The F1 season 2023!

Exactly one week after I write this, the F1 season 2023 will (hopefully) have kicked off in Bahrain and we’ll know who claimed the first race of the season. With a week to go it’s therefore high time to check how the new season is shaping up, how the team line-ups look and perhaps even try to figure out who will come out on top, even that if at this stage at best a qualified guess. One thing is however certain already now, namely the there will not be any big changes to neither cars nor rules this season, in stark contrast to last year.

By now all the teams have launched their new cars and whereas some did it in the spirit of not much new to report about, others were much more bullish about their new creations, none more so than Ferrari. CEO Benedetto Vigna wasn’t holding back when he said the SF-23 is “a single-seater that will be unprecedented in terms of speed.” We’ll see if that’s confirmed, but according to rumours, Ferrari have found an extra 30 hp, which would no doubt be helpful given the power shortage they had last year. Mercedes on the other hand have been far more restrained, with team boss Toto Wolff talking about the new car “eventually” becoming competitive enough. Modesty, lack of confidence or playing down expectations? That remains to be seen. What will also be clear to see from the first training is how many cars have taken inspiration from Red Bull’s car from last year. And whereas the Red Bull team was punished by fewer windtunnel tests in preparation of the season as part of the punitive measures for having exceeded the spending limit the year before, few doubt the RB car 2023 will be very fast indeed.

The Red Bull 2023 car

On the driver side, the top teams have the same line-up as last year, but there are some changes in the other teams, with three newcomers and one returning driver. Pierre Gasly is moving to Alpine, taking over Fernando Alonso’s seat as Alonso moves on to Aston Martin to replace Sebastian Vettel, who ended his career after last season. Nico Hülkenberg returns to F1 to take over Mick Schumacher’s seat at Haas, teaming up with Kevin Magnussen. The American-owned team thus goes for two of the most experienced drivers on the grid, in the hope that will help performance and especially consistency. it’s pretty clear that if Haas still doesn’t perform, it will not be because of teh drivers. Which by the way goes for Aston Martin as well, who are said to have invested a lot of money in their new car, which is the most changed of all on the grid, compared to last year.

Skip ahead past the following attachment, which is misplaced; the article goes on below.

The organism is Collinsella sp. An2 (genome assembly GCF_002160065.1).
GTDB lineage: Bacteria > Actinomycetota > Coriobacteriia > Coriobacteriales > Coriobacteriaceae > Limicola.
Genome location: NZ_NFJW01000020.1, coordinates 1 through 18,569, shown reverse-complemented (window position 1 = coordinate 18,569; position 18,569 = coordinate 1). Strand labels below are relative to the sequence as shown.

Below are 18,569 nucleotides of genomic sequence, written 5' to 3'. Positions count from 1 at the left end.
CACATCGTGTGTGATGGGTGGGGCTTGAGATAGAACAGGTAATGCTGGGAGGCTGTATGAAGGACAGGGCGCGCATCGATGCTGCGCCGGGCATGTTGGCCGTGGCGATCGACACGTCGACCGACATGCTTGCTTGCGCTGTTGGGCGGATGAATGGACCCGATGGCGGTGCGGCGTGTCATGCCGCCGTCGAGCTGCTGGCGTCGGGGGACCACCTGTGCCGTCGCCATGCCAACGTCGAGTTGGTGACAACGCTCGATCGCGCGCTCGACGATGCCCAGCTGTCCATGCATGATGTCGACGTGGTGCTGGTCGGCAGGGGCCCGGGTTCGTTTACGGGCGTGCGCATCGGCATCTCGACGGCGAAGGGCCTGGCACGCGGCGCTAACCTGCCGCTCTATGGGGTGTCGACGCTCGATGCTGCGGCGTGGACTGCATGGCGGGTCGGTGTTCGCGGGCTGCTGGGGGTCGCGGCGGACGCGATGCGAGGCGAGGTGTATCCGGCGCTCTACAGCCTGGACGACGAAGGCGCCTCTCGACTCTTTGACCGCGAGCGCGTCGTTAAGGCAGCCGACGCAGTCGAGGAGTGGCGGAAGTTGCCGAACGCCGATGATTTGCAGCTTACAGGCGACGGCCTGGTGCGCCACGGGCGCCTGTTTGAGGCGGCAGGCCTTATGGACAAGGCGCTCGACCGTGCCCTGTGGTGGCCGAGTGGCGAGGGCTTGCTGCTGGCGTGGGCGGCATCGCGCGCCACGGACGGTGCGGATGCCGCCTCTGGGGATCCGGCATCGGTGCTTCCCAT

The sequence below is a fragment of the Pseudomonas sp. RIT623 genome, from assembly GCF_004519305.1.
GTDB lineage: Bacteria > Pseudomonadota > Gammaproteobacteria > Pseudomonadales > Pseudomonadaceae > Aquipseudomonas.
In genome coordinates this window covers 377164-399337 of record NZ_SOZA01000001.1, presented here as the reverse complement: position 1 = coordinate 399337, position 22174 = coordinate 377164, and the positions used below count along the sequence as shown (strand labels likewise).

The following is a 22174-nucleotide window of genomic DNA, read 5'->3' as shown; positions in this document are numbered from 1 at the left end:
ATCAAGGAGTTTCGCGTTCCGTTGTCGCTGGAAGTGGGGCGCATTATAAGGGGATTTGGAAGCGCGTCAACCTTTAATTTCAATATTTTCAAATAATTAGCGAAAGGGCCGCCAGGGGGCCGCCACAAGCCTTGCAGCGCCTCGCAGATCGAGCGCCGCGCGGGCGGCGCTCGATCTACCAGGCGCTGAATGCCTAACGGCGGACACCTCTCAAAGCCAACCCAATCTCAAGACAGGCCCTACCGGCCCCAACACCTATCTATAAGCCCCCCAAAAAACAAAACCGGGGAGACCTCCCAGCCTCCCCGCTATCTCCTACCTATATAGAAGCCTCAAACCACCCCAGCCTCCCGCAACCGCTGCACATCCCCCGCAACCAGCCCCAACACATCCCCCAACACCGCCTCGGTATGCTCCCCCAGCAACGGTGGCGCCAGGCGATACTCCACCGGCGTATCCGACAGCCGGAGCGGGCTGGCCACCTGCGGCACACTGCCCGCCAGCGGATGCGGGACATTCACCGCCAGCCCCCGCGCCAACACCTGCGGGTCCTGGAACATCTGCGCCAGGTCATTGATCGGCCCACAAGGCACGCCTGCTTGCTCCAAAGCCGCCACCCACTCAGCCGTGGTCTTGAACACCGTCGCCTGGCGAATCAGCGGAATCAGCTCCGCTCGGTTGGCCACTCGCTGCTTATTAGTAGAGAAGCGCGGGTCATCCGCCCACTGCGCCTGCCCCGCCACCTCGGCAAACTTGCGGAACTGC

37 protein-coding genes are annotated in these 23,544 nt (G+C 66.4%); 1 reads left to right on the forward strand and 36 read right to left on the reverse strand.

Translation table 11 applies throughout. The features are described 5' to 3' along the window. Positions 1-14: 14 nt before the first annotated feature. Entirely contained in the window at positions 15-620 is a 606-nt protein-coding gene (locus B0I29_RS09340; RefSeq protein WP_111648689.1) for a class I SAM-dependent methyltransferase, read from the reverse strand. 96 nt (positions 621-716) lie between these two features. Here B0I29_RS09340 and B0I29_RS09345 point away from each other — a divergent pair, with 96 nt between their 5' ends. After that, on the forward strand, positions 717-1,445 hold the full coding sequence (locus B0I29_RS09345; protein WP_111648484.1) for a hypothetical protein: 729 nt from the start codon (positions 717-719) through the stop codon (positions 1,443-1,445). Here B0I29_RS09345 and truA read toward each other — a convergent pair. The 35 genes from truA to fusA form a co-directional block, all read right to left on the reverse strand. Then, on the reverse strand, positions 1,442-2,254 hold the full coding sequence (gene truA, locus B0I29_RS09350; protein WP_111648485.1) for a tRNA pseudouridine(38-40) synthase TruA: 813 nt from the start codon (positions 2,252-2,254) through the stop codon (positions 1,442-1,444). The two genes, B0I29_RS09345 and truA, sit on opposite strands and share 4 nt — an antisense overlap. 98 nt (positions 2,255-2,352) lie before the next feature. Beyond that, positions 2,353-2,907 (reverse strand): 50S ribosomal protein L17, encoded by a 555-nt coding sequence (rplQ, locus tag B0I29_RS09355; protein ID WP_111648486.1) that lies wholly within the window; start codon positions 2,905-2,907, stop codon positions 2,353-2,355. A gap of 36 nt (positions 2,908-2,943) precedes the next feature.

Aston Martin’s new car – lots of changes, hopefully more speed and consistency!

As for the newcomers, most focus has been on Oscar Pilastri who will join McLaren next to Lando Norris. Being Australian as his predecessor at McLaren, Daniel Ricciardo, Pilastri won the F3 championship in 2020, moved on to F2 and won that championship in his first yeaer. He was Alpine’s reserve driver last year coming out of their driving academy and will hopefully see some success with McLaren this year. Next to him, American Logan Sargeant will drive next to Alex Albon at Williams, replacing Nicolas Latifi and being the first driver from the US since Alex Rossi in 2015. Finally Dutchman Nyck de Vries gets a seat at Alpha Tauri after having been on the edges of F1 in the last years, notably as Mercedes’ reserve driver, and stepping in for Alex Albon / Williams at Monza last season and to everyone’s surprise, claiming P9. Of these three, I’d put my money on Pilastri as being most successful, also given the best car (with a small reservation for what it is Aston has created…).

Hopefully Pilastri will have more success than countryman Riccardo did!

In terms of the season itself, it will as said start in Bahrain next weekend and end in Abu Dhabi on 26 November. There will be a total of six sprint races this year, twice as many as last year. After a total of 23 racing weekends the winner will be decided and if I were a betting man, I’d put most of my money on Max Verstappen claiming another title. This follows from Mercedes’ not very convincing communication so far, indicating the car may well come up to speed at some point but most probably too late to claim the title. At Ferrari, it’s really no surprise that Mattia Binotto was let go of (one thing I actually got right in my predictions last year). He’s replaced by Cédric Vasseur from Alfa Romeo Racing who is an experienced operator, but has one hell of a job of transforming Ferrari such as not to lose points unnecessarily over the whole season. That will most probably take more than one year, meaning that things are looking good for Verstappen – perhaps even with Sergio Perez in second position? In a week, we’ll at least know how it started!

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